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HELLO CARTER – Review

December 6, 2014

Film + Entertainment | by Francesco Cerniglia


©Hello Carter 10

Hello Carter follows twenty-four hours in the life of the young, single, unemployed, homeless Carter as he gets involved in one of those very odd but almost believable situations that so many independent films these days are based on: chasing the number of an ex-girlfriend (Kelly) with the hope of rekindling their romance.

Despite its premise being a bit cliché, the film holds up quite well and fits all its fun and foibles into eighty minutes. Since the very opening you can tell that this is probably going to be a well-shot and trendy affair and by the end you gather that it’s enough of both as it really holds its own.

The script is a little awkward at times but the warm colouring and the excellent soundtrack have the mark of a film for the twenty-something generation and a storyline perhaps closer to the experience of the early thirty-somethings, hence with the potential to appeal to both groups.

In the age of recruitment companies and the absurd difficulty of finding a job, if you’ve been out of work for more than a month, it’s a storyline that rings true with a great many of us.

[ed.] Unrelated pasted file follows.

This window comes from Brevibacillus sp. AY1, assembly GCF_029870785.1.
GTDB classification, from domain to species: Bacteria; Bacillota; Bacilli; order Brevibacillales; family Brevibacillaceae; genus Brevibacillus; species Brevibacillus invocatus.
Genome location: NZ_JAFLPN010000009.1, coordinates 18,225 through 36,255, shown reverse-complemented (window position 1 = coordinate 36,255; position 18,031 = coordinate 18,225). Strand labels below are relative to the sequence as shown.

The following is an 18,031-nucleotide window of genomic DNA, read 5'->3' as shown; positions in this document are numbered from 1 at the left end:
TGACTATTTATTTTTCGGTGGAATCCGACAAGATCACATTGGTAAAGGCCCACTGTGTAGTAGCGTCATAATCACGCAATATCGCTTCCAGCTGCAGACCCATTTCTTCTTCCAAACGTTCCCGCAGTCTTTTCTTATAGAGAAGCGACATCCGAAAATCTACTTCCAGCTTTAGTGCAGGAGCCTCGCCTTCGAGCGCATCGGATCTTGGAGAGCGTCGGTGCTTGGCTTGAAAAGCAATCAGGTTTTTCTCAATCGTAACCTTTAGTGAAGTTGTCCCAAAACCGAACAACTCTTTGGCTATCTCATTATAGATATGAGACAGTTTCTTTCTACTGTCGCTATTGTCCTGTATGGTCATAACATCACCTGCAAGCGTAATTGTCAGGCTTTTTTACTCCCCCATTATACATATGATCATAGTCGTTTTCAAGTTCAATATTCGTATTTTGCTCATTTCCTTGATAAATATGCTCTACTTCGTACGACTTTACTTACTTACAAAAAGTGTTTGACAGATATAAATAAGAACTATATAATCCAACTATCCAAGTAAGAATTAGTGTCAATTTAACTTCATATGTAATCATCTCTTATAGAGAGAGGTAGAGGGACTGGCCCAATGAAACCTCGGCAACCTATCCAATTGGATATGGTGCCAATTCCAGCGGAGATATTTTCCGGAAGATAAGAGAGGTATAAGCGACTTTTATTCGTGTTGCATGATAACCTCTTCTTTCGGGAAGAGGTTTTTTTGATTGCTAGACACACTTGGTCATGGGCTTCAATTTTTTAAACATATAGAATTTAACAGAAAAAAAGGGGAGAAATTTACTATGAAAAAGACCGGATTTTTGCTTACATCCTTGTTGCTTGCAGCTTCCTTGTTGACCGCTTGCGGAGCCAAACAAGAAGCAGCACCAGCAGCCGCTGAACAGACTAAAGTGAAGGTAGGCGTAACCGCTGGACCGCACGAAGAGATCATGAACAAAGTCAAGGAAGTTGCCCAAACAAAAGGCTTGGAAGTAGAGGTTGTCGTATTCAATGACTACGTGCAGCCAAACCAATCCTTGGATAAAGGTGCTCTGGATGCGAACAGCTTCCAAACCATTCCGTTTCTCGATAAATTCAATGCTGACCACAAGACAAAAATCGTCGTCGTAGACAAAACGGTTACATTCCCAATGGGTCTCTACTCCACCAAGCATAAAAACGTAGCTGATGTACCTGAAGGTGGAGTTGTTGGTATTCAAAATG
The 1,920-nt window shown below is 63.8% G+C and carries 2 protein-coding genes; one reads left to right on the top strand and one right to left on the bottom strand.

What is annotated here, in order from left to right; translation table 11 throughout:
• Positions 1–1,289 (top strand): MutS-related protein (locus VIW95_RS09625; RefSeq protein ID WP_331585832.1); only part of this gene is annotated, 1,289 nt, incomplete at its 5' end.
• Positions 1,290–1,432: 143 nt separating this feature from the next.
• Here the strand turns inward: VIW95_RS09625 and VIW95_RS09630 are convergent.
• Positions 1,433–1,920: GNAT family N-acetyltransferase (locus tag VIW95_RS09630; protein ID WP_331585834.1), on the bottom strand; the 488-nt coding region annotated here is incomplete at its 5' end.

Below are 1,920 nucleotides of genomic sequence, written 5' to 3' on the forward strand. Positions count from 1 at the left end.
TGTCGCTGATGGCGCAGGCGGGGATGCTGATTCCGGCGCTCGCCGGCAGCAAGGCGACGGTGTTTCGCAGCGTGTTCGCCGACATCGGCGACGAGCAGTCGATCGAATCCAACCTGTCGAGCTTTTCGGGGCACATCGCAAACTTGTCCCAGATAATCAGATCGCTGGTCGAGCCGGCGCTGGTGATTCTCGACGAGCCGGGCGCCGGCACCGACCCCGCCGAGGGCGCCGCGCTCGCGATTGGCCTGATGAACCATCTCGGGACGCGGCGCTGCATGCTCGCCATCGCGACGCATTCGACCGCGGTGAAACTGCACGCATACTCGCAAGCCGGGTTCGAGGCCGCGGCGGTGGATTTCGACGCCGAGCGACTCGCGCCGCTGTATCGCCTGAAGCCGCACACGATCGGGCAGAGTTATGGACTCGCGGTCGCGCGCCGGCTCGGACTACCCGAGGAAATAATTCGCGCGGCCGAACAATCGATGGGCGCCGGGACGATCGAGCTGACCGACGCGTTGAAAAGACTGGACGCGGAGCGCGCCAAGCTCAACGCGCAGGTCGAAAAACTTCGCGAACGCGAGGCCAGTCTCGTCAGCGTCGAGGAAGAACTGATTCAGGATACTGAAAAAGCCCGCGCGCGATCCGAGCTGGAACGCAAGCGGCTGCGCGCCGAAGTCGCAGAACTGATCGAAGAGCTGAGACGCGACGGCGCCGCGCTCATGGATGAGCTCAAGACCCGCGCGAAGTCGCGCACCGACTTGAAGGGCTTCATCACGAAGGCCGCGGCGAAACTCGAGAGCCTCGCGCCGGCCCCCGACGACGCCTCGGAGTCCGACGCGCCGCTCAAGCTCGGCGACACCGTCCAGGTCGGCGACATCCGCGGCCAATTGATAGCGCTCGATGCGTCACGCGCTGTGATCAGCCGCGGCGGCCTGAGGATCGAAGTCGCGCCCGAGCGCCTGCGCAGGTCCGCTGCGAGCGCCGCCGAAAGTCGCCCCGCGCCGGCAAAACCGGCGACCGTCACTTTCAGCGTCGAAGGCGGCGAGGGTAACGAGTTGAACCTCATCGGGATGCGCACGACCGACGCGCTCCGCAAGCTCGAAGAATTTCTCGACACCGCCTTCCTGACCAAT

Charlie Cox as our half hopeless main character is an actor I have had a soft spot for since his leading role in Stardust and he fits well into the trope of the ‘rather charming almost-geeky-but-not’ type. Rising star Christian Cooke plays the part of Carter’s brother remarkably well, especially since they actually have a passing resemblance to one another.

Another up-and-comer, Antonia Thomas, plays his love interest but doesn’t have a particularly significant part, which for such a delightful actress is a slight disappointment. Altogether though the casting for this film brings together a smorgasbord of British talent that makes for an enjoyable watch.

©Hello Carter 1

Hello Carter is far from perfect and it could’ve had the potential for a grain more humour. Kelly’s brother Aaron (Paul Schneider), whom Carter is attempting to get her number from, is a character who is hard to get a read on for most of the film and comes across as an element that could have added comic genius to the story but doesn’t quite cut it.

Nevertheless Carter’s love interest, Jenny (Jodie Whittaker), perhaps fills that void with her enigmatic northern charm. It just feels like for trying to be one of those wacky unbelievable stories the film misses that real spark of humour that the opening suggests.

As a whole this little charmer is certainly worth a watch, if anything for the fantastic cinematography and a soundtrack that features songs from the likes of Jose Gonzales and SBTRKT. It plays out to be exactly like the quasi-trendy flick you would hope for but it’s a shame how that extra layer of the script that would take it to the next level isn’t quite there.

Hello Carter is in UK cinemas from December 5th and on DVD & Digital from December 15th

Catherine Bridgman